1. Have Dad or Another Family Member Carry The Baby Into the House Experts agree that it’s best for mom to have her hands free and let someone else carry your newborn into the house. Use those free hands to give your firs-tborn a big hug.
2. Expect a Variety of Emotions from Your Firstborn Towards You and the Baby It’s completely normal and it shall pass, just as PMS does. Emotions can range from elation to anger to excitement to rage. You’ve been away and distracted for the last few days and your child is responding to all the transitions. Don’t dwell on it. Just reassure your child that there is plenty of love to go around.
3. Give As Much 1:1 Attention to Your Firstborn Let Dad/Grandparents take over the diaper duties and bathing. They know the drill. Outsource as much as you can; housekeeping, laundry, meals. Consider it a short-term investment in your family’s stability and survival for the first month.
4. Try to Keep Your Firstborn’s Routine in Tact Now is a good time to ask for help from your mommy friends. Consider a mommy’s helper to assist you at soccer practice or dance class. Teachers, instructors, and aides are understanding and can also be very helpful during this transition.
5. Show Your Firstborn How to Express Love By Gently Touching the Baby’s Feet While it’s tempting to grab the baby’s hands, it’s a easy way to spread toddler germs once newborn hands find a way into their mouths. A firstborn needs specific direction on how they can and cannot handle the baby. Try saying “The baby loves it most when you tickle his feet”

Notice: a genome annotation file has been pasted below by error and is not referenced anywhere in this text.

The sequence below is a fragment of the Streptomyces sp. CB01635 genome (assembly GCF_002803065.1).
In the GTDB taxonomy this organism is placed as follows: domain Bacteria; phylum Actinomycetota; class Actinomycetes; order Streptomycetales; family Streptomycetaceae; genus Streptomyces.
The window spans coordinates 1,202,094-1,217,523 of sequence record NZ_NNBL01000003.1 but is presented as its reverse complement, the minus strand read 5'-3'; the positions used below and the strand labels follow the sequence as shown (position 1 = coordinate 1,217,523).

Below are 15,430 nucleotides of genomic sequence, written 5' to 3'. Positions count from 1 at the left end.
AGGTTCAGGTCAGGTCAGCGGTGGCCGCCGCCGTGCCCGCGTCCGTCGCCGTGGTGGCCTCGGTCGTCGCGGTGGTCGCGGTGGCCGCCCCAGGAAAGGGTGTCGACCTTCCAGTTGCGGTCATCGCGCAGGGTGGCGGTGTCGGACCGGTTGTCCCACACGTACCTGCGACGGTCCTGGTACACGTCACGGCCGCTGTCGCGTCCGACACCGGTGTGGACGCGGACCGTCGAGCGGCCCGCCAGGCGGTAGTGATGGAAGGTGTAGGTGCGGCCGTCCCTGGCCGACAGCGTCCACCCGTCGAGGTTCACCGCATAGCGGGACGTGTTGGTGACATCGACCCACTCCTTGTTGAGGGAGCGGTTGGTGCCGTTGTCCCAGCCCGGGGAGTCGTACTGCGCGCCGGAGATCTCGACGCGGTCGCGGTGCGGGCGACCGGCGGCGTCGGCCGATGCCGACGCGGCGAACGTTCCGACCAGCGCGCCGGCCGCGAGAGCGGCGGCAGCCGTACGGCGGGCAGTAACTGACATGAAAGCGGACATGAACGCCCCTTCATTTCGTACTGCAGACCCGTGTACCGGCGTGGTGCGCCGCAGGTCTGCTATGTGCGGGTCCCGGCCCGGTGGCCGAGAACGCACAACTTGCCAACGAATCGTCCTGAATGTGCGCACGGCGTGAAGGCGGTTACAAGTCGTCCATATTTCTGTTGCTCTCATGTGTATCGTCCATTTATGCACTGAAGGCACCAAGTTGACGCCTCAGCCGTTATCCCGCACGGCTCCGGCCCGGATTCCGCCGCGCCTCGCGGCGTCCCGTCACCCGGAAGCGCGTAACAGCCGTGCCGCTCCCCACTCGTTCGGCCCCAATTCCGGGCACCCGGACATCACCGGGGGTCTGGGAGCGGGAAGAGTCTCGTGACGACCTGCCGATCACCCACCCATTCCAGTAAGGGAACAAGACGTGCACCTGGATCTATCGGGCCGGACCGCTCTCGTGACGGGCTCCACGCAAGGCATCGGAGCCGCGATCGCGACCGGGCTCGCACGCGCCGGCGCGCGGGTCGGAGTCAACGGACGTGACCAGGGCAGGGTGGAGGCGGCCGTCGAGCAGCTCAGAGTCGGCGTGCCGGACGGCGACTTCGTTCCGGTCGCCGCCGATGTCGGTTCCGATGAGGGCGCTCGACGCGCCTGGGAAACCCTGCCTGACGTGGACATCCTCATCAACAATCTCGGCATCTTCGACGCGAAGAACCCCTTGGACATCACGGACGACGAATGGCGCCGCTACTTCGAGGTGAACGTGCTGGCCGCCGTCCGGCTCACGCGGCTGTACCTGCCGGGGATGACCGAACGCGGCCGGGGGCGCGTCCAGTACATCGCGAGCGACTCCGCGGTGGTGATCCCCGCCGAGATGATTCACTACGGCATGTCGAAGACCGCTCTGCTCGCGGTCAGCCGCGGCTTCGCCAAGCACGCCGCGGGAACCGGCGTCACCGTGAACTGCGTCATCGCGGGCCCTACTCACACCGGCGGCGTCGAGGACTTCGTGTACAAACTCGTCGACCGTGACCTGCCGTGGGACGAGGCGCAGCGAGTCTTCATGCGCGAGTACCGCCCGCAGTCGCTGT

6. Engage Your Firstborn While You Are Feeding the Baby Read Books, Sing Songs. Feeding time was play time in our house. My son used the breast pump shield as both a hat and a Star Wars weapon and that was okay because he knew that he was part of feeding time whether he helped me or knew he was going to hear one of his favorite stories recited (aka improvised).
7. Expect Regression in Behavior including Feeding and Sleeping Habits It’s normal for your firstborn to show regression. She might ask to nurse or ask for a bottle. It’s okay to indulge her; the novelty will wear off quickly.
8. Ask Visitors to Dote on Your Firstborn with Cards, Hugs, and Praise It’s natural for family and friends to make a bee line to the baby but ask them in advance to first take notice of your firstborn and spend some time with them and then ask to see the baby.